Both the remote and Fire TV Stick itself feel solid and well-made, and has a good range of apps and streaming services on offer. These include Amazon Prime Video, Netflix, Disney+, ITV, BBC iPlayer, YouTube and Spotify.
When compared to competitors’ devices such as Roku Premiere (RRP £39.99), the price is identical. It has also forced Amazon to up its game when it comes to the features it offers. The Roku Premiere may not have volume buttons on its remote, but it does have an app with a built-in remote from which you can control the volume, making it a bit of a null issue. In addition, the Roku Premiere streams in 4K and also has a ‘private listening’ mode that allows you to play the TV’s audio through headphones via the app to avoid disrupting fellow family members.
These are not features available on Amazon Fire TV Stick, but it may still be preferred for those who already have a number of Amazon accounts. The Fire TV homepage is fairly Prime Video-heavy making them shows easy to find and it’s ideal for those looking to access Prime Video, Amazon Music, Audible and Amazon Photos all in one place.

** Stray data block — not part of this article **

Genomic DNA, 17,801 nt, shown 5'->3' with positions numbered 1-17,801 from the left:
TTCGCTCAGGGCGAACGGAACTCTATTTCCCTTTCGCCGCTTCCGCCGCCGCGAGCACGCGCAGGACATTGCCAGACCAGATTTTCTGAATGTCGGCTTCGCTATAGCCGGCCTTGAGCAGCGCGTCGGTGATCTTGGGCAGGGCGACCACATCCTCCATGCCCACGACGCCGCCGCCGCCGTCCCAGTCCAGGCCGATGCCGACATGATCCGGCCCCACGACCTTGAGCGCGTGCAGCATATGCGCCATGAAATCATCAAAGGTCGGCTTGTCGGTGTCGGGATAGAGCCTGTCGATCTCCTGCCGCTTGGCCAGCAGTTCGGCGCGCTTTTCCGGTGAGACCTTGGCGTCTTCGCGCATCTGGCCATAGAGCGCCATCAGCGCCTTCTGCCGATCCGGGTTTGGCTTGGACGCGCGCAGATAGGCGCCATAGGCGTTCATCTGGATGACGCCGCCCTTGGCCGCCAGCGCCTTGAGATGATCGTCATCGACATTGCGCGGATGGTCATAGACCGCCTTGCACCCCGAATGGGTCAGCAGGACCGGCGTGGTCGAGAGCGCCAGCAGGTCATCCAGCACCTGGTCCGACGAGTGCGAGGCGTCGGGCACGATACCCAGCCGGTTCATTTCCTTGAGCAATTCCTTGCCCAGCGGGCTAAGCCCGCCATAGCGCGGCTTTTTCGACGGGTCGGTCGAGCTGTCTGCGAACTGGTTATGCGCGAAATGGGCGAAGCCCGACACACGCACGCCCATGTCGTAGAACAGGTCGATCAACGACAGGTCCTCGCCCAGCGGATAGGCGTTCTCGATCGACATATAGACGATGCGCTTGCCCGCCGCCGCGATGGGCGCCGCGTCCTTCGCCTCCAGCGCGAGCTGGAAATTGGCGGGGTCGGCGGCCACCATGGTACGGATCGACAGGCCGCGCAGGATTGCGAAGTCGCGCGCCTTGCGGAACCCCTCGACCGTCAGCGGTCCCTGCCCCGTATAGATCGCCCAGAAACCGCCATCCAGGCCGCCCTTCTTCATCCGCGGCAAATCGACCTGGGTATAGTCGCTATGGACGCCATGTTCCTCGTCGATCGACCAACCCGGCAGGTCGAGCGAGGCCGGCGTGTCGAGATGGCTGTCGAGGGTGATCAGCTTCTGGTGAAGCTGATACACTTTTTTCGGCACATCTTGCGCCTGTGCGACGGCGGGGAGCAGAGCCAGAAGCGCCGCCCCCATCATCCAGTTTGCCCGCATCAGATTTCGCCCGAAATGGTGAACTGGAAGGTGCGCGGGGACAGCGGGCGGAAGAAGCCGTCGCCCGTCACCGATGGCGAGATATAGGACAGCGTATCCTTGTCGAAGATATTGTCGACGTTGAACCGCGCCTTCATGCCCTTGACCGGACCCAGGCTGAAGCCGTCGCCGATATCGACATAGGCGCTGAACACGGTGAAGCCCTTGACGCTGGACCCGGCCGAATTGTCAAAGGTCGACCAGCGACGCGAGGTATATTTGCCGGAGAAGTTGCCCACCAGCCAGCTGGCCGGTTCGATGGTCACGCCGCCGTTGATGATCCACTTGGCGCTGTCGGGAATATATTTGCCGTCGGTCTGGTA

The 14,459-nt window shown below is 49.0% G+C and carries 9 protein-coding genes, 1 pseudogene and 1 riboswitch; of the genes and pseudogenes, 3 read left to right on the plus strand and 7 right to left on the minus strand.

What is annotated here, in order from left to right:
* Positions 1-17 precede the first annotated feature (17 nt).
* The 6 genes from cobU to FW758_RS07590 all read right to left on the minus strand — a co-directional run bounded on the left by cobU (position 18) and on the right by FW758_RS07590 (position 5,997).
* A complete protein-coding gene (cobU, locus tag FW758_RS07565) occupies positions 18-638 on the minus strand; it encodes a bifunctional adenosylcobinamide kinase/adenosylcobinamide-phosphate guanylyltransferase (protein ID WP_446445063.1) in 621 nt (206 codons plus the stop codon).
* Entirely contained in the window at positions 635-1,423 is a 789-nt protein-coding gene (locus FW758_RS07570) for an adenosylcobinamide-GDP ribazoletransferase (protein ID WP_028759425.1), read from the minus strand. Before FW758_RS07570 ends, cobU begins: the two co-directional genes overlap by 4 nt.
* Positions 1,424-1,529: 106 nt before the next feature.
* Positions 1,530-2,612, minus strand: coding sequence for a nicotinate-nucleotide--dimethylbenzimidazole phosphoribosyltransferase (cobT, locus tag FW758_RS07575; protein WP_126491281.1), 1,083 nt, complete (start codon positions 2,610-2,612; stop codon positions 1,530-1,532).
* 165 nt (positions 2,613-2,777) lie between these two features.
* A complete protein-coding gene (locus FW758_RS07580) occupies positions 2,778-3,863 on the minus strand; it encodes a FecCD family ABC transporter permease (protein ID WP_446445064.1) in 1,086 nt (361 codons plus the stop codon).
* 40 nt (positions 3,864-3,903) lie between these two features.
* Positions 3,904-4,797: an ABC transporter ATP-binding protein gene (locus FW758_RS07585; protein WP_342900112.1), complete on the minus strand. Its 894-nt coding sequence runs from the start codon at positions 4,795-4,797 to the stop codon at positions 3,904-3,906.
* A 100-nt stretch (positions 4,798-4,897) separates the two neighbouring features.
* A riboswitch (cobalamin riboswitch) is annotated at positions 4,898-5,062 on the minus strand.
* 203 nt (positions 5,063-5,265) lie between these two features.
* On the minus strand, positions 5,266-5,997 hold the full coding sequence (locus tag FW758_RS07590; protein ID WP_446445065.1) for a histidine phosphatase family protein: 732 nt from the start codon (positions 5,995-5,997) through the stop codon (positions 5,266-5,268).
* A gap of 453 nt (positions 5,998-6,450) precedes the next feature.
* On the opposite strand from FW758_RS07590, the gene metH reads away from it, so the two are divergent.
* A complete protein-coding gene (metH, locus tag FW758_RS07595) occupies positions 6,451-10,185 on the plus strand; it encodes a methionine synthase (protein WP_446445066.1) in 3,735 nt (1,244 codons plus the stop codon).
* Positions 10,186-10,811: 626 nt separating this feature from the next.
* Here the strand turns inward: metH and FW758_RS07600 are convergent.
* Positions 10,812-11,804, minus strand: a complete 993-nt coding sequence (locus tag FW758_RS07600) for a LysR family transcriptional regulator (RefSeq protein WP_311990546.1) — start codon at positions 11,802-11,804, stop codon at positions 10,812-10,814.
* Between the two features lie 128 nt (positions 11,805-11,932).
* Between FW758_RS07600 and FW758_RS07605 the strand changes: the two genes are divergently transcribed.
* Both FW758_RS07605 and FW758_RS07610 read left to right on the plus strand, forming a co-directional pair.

Purchasing a smart TV stick does mean adding another cable to the growing collection behind the TV. However, at less than 9cm in length, the Amazon Fire TV Stick is relatively small and hidden from view when in use.
The accompanying remote is small but not tiny enough that it will be lost down the back of the sofa. It feels well made and the buttons have a solid click. There are 11 buttons in total including mute, volume, play/pause and power buttons so it is simple to use. The best feature of the remote is the ability to voice search.